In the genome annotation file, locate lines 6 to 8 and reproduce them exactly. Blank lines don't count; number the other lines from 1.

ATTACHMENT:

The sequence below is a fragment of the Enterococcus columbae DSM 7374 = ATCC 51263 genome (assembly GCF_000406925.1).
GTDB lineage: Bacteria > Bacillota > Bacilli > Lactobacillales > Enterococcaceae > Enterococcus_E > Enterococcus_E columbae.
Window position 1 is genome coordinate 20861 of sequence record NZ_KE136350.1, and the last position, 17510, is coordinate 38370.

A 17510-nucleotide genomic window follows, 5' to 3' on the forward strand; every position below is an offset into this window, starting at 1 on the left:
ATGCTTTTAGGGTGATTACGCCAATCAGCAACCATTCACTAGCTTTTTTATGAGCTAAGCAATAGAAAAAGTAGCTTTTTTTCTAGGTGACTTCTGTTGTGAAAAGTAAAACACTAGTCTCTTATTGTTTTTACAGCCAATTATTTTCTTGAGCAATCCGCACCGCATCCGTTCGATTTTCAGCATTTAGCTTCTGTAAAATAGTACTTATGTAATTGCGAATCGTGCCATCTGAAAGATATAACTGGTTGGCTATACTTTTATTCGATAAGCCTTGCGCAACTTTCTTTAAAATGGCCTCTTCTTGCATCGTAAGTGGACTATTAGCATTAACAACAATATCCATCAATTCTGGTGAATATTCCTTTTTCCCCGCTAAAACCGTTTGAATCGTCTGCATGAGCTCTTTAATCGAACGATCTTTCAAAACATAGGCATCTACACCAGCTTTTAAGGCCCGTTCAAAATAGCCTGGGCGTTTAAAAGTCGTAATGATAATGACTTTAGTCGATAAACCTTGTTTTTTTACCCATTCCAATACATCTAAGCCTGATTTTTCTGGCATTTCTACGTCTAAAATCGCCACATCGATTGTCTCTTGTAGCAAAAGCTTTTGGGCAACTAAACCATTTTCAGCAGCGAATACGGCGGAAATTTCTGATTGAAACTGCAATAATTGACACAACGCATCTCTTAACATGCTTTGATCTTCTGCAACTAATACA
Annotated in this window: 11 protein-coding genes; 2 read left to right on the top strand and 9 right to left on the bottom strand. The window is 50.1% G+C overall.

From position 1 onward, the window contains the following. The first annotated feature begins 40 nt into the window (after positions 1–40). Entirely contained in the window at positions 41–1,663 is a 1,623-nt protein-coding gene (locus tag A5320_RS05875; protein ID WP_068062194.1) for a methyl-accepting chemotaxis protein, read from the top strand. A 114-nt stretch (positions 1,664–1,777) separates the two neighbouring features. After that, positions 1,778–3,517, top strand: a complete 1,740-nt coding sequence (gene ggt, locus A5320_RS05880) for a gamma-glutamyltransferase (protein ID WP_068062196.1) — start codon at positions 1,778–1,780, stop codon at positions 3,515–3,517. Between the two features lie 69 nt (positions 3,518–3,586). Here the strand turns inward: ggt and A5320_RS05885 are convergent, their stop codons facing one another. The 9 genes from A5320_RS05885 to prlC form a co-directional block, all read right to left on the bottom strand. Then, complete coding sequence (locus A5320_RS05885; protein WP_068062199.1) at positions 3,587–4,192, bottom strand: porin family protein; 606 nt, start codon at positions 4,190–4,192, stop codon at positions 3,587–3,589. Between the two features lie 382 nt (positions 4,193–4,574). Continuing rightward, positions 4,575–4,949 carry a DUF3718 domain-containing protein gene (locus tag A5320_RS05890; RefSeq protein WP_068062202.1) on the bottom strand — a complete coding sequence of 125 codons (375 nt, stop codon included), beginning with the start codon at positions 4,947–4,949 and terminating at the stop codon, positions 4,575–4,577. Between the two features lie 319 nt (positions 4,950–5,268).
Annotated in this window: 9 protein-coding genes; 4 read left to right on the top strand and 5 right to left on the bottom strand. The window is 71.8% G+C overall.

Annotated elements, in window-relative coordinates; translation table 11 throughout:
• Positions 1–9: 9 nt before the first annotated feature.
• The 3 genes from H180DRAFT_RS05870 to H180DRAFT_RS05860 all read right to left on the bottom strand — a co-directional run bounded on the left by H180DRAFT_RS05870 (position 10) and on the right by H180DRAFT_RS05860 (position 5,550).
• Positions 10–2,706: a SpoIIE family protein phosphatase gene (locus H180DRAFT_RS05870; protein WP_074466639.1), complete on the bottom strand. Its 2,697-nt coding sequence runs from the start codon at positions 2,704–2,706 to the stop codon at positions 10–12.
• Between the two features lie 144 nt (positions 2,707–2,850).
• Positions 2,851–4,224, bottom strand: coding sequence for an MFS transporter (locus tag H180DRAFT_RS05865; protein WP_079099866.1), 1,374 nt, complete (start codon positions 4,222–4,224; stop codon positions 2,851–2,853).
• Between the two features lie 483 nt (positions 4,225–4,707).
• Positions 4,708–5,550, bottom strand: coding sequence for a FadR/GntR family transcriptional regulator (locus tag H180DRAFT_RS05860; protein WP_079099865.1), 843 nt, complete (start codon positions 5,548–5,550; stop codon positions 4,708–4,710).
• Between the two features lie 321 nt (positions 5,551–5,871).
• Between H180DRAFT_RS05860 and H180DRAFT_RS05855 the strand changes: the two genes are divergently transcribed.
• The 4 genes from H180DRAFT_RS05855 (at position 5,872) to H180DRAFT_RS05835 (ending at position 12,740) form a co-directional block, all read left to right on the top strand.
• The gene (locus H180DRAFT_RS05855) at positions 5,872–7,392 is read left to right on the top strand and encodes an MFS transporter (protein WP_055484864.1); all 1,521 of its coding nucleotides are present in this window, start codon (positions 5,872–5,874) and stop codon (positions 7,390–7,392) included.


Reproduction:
Annotated in this window: 11 protein-coding genes; 2 read left to right on the top strand and 9 right to left on the bottom strand. The window is 50.1% G+C overall.

From position 1 onward, the window contains the following. The first annotated feature begins 40 nt into the window (after positions 1–40). Entirely contained in the window at positions 41–1,663 is a 1,623-nt protein-coding gene (locus tag A5320_RS05875; protein ID WP_068062194.1) for a methyl-accepting chemotaxis protein, read from the top strand. A 114-nt stretch (positions 1,664–1,777) separates the two neighbouring features. After that, positions 1,778–3,517, top strand: a complete 1,740-nt coding sequence (gene ggt, locus A5320_RS05880) for a gamma-glutamyltransferase (protein ID WP_068062196.1) — start codon at positions 1,778–1,780, stop codon at positions 3,515–3,517. Between the two features lie 69 nt (positions 3,518–3,586). Here the strand turns inward: ggt and A5320_RS05885 are convergent, their stop codons facing one another. The 9 genes from A5320_RS05885 to prlC form a co-directional block, all read right to left on the bottom strand. Then, complete coding sequence (locus A5320_RS05885; protein WP_068062199.1) at positions 3,587–4,192, bottom strand: porin family protein; 606 nt, start codon at positions 4,190–4,192, stop codon at positions 3,587–3,589. Between the two features lie 382 nt (positions 4,193–4,574). Continuing rightward, positions 4,575–4,949 carry a DUF3718 domain-containing protein gene (locus tag A5320_RS05890; RefSeq protein WP_068062202.1) on the bottom strand — a complete coding sequence of 125 codons (375 nt, stop codon included), beginning with the start codon at positions 4,947–4,949 and terminating at the stop codon, positions 4,575–4,577. Between the two features lie 319 nt (positions 4,950–5,268).
Annotated in this window: 9 protein-coding genes; 4 read left to right on the top strand and 5 right to left on the bottom strand. The window is 71.8% G+C overall.